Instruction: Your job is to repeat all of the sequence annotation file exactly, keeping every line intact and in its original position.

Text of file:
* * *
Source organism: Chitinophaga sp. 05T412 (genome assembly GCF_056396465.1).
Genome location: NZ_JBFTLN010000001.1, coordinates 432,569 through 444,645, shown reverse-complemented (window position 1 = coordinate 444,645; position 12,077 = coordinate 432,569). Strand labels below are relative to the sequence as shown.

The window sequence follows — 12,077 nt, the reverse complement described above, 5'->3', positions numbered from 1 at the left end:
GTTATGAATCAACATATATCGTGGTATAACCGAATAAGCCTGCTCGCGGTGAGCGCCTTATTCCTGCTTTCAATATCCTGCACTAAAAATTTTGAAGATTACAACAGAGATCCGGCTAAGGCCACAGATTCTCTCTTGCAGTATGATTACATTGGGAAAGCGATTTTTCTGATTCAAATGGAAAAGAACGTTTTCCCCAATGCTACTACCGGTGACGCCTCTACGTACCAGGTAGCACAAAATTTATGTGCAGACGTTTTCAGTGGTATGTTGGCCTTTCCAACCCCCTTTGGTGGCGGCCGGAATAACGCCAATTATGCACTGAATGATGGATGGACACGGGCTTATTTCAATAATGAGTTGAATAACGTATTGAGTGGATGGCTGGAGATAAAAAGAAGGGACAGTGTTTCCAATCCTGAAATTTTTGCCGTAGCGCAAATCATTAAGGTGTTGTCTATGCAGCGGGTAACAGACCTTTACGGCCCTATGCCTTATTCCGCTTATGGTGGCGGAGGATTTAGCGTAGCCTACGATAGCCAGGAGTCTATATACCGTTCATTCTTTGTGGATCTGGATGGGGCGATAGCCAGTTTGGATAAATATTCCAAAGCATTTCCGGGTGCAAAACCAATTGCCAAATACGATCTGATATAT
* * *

Source organism: Chitinophaga sp. 05T412 (genome assembly GCF_056396465.1).
Genome location: NZ_JBFTLN010000001.1, coordinates 432,569 through 444,645, shown reverse-complemented (window position 1 = coordinate 444,645; position 12,077 = coordinate 432,569). Strand labels below are relative to the sequence as shown.

The window sequence follows — 12,077 nt, the reverse complement described above, 5'->3', positions numbered from 1 at the left end:
GTTATGAATCAACATATATCGTGGTATAACCGAATAAGCCTGCTCGCGGTGAGCGCCTTATTCCTGCTTTCAATATCCTGCACTAAAAATTTTGAAGATTACAACAGAGATCCGGCTAAGGCCACAGATTCTCTCTTGCAGTATGATTACATTGGGAAAGCGATTTTTCTGATTCAAATGGAAAAGAACGTTTTCCCCAATGCTACTACCGGTGACGCCTCTACGTACCAGGTAGCACAAAATTTATGTGCAGACGTTTTCAGTGGTATGTTGGCCTTTCCAACCCCCTTTGGTGGCGGCCGGAATAACGCCAATTATGCACTGAATGATGGATGGACACGGGCTTATTTCAATAATGAGTTGAATAACGTATTGAGTGGATGGCTGGAGATAAAAAGAAGGGACAGTGTTTCCAATCCTGAAATTTTTGCCGTAGCGCAAATCATTAAGGTGTTGTCTATGCAGCGGGTAACAGACCTTTACGGCCCTATGCCTTATTCCGCTTATGGTGGCGGAGGATTTAGCGTAGCCTACGATAGCCAGGAGTCTATATACCGTTCATTCTTTGTGGATCTGGATGGGGCGATAGCCAGTTTGGATAAATATTCCAAAGCATTTCCGGGTGCAAAACCAATTGCCAAATACGATCTGATATAT